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Imagination Engines, Inc., Home of the Creativity Machine
Imagination Engines, Inc., Home of the Creativity Machine
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    The simple, elegant, and inevitable path to human level machine intelligence and beyond, the Creativity Machine Paradigm, US Patent 5,659,666 and all subsequent foreign and divisional filings.

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Neural Networks That Autonomously Create and Discover 

(US Patent 5,659,666)

Stephen L. Thaler, Ph.D.

President and CEO, Imagination Engines, Inc.

(Adapted from "Neural Networks that Create and Discover", PC AI, May / June, 1996)

 

When the internal architecture of a trained artificial neural network is gradually relaxed or destroyed, that network tends to spontaneously produce a succession of "impressions" from it's learned knowledge domain. I refer to this state as "dreaming." A dreaming net's output stream often holds a mixture of both straightforward and hybridized exemplars from its training set. If we allow a second neural network to watch for any useful concepts that emerge from the first, we form a so-called "Creativity Machine." Creativity machines may perform remarkable feats of invention and discovery, ranging from the composition of music to the prediction of totally new ultrahard materials.

 

Introduction

The history of Artificial Intelligence is replete with attempts at duplicating many aspects of human ingenuity. For the most part, researchers have emulated creativity via algorithmic schemes, laboriously developed over months or years to demonstrate specific features of creativity within well-delineated problem domains (Rowe and Partridge, 1993). BACON, for instance, gleaned mathematical relationships from bodies of raw astronomical data, rediscovering Kepler's third law of planetary motion. AM and EURISKO attempted to discover mathematical concepts, while GLAUBER and STAHL set out to deduce qualitative laws, particularly within the field of chemistry.

Although each of these efforts was admirable within its time period and technical context, all utilized heuristic and algorithmic search mechanisms, busily following decision trees constructed from hard-won rules and models. Most of the tedium of constructing these systems involved the definition of many domain-specific rules (and perhaps procedures for generating rules from those rules).

The advent of artificial neural networks may greatly accelerate such efforts to reproduce human creativity, since the newer systems self-organize to form their own rules about what they experience. That is, within training, we need only expose an artificial neural network to a few judiciously chosen data points within any given database to accurately generalize the relationship between all involved parameters. In the midst of such training, connection weights between processing units grow and dissolve to simulate the underlying schema and mechanisms. Specific pathways develop within the network, embodying sufficient logical, comparative, and algebraic relationships to accurately generalize what it has experienced. We thereby reduce the production of models to the iterative application of historical examples to the network, thus freeing the creativity researcher from the tricky and often time-consuming ordeal of gleaning all of the whys and wherefores within any given problem domain. In short, the design of artificially creative systems receives a significant boost, allowing us to concentrate on the mechanisms of creativity rather than the acquisition of problem-specific knowledge.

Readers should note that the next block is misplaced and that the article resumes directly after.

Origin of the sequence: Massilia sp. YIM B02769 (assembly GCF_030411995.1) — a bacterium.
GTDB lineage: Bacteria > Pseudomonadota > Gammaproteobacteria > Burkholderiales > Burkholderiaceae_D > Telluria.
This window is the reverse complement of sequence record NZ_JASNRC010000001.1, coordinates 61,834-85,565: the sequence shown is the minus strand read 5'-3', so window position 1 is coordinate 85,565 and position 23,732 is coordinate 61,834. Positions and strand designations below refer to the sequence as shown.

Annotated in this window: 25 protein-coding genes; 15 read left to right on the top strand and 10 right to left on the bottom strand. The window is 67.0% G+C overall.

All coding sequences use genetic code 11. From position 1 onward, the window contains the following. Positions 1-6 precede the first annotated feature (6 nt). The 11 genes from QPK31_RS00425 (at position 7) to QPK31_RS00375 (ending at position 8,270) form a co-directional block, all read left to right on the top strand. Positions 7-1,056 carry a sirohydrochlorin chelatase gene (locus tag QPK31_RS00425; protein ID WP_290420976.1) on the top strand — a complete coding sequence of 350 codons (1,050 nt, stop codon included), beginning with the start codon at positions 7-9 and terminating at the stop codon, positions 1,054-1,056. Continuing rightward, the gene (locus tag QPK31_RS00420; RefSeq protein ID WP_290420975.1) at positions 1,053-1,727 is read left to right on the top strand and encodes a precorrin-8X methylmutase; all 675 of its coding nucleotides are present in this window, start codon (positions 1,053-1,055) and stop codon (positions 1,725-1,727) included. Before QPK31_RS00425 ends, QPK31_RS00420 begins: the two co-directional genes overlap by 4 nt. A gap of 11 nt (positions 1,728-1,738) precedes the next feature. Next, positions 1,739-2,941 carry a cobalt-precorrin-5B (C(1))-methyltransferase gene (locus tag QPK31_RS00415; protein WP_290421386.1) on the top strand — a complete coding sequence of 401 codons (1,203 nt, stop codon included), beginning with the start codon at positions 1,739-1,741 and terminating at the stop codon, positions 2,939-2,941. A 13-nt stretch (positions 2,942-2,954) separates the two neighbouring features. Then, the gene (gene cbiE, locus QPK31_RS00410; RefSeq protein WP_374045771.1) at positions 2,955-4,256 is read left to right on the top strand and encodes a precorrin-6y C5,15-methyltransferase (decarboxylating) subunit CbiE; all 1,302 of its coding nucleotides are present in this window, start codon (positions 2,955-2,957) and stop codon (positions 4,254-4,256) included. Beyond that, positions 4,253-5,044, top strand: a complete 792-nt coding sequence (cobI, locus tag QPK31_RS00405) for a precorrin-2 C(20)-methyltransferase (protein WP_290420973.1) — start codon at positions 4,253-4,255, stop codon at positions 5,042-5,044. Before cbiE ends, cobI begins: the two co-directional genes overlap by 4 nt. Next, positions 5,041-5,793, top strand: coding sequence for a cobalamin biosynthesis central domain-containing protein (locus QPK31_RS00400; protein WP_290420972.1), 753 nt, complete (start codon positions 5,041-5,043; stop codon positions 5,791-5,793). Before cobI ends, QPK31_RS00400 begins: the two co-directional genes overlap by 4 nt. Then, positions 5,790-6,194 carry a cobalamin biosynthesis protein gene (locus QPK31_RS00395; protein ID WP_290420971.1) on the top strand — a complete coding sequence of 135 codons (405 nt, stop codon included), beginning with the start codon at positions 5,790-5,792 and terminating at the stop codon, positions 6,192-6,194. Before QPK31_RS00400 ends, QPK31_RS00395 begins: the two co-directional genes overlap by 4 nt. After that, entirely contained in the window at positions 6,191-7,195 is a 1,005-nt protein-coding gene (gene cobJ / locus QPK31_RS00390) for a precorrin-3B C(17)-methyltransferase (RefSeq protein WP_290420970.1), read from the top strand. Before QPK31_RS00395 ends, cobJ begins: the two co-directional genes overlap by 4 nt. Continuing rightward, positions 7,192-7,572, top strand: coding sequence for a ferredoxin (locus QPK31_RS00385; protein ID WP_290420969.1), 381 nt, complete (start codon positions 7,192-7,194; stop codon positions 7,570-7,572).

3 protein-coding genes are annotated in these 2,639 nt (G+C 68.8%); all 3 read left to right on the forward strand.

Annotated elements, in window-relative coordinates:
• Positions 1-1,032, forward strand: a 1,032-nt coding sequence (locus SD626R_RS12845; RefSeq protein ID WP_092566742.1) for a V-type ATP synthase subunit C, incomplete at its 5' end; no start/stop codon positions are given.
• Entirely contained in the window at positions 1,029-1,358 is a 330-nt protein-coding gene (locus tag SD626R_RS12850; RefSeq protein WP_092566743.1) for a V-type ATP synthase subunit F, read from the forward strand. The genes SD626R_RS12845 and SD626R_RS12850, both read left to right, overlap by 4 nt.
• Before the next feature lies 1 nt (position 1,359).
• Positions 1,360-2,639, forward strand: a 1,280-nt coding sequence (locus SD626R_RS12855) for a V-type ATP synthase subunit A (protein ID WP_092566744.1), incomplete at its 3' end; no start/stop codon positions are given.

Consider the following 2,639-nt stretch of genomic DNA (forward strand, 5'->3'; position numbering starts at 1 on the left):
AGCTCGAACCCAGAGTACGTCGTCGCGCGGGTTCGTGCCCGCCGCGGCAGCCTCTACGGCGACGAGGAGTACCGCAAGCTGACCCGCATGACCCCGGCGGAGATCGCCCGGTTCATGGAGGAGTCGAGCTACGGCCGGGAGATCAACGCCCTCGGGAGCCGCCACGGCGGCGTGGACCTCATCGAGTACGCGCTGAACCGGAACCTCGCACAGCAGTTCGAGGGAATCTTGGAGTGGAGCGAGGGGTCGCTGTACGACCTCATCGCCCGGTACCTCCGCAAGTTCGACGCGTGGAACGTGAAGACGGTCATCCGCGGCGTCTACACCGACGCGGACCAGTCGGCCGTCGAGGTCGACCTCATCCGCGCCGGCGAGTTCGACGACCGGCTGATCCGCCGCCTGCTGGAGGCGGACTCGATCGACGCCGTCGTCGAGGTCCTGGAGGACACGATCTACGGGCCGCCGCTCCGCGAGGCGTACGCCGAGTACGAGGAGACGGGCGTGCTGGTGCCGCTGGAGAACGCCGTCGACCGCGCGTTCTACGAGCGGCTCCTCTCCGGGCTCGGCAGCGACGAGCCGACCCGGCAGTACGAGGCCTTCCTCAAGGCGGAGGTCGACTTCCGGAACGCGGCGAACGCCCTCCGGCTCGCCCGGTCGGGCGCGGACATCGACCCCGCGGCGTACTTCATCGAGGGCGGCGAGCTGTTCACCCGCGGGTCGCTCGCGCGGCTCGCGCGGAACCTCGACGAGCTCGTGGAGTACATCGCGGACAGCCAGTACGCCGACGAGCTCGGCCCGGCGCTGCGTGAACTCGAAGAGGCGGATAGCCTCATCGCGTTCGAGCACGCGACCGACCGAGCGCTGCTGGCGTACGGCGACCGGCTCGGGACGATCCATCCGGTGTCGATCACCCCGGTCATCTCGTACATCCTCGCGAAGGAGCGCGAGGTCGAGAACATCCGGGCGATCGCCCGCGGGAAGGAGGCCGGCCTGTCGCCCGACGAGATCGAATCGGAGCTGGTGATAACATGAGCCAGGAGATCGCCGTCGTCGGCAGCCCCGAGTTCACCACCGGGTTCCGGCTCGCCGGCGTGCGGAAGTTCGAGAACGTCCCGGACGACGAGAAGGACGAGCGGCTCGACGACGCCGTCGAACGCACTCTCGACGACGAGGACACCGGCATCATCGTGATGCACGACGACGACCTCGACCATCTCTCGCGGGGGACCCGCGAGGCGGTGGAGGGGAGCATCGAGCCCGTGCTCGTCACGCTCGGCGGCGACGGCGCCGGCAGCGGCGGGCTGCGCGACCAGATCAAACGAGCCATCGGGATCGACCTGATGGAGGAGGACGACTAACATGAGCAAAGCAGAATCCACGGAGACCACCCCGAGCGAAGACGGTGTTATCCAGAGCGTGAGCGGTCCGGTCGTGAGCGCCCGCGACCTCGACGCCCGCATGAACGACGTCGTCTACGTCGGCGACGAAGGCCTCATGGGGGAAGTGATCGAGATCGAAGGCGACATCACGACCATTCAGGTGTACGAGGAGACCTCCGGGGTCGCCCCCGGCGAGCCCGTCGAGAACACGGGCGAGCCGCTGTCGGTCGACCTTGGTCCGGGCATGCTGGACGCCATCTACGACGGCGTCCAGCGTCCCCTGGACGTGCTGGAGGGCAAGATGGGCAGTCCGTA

A further boon to the investigation of creativity is that once we develop such neural network based systems we attain a purely connectionist paradigm to compare with likewise connectionist neurobiology. After all, we anticipate that all brain function, including creativity, somehow originates in the collective behavior of neurons. Therefore, if we can attain any degree of originality from these artificial systems using a limited palette of neurobiological analogs such as computational neurons and connection weights then we may more readily make contact and comparisons with brain studies. Attaining these network-based creativity systems we may eventually announce various degrees of success in modeling human inventiveness and then identify exactly what elements are needed to bridge the gap.

In this article, we preview just such a connectionist paradigm for creativity. It starts from the raw, essential ingredients of simulated biological neural nets, artificial neurons (processing units) and synapses (connection weights). In addition to this elementary mix, we add just one more easily implemented ingredient...noise.

Imagination from Noise

Noise (a.k.a. chaos) is everywhere in the physical world. We would be naive to believe that it is not part of biological networks. Within the artificial neural network community, research on noise mostly deals with improvements to the self-organizational process of neural networks (LeCun, 1990), the simulation of brain pathologies (Plaut, 1993), and modeling of unpredictability in human decision-making (Aihara, in Freeman, 1994).

No one, as far as I know, has tried to harness the effect of noise within neural nets to produce any type of useful information. In the discussion that follows, I describe how such characteristically human accomplishments as invention, discovery, and general creativity may arise from sources of noise inside biological neural networks.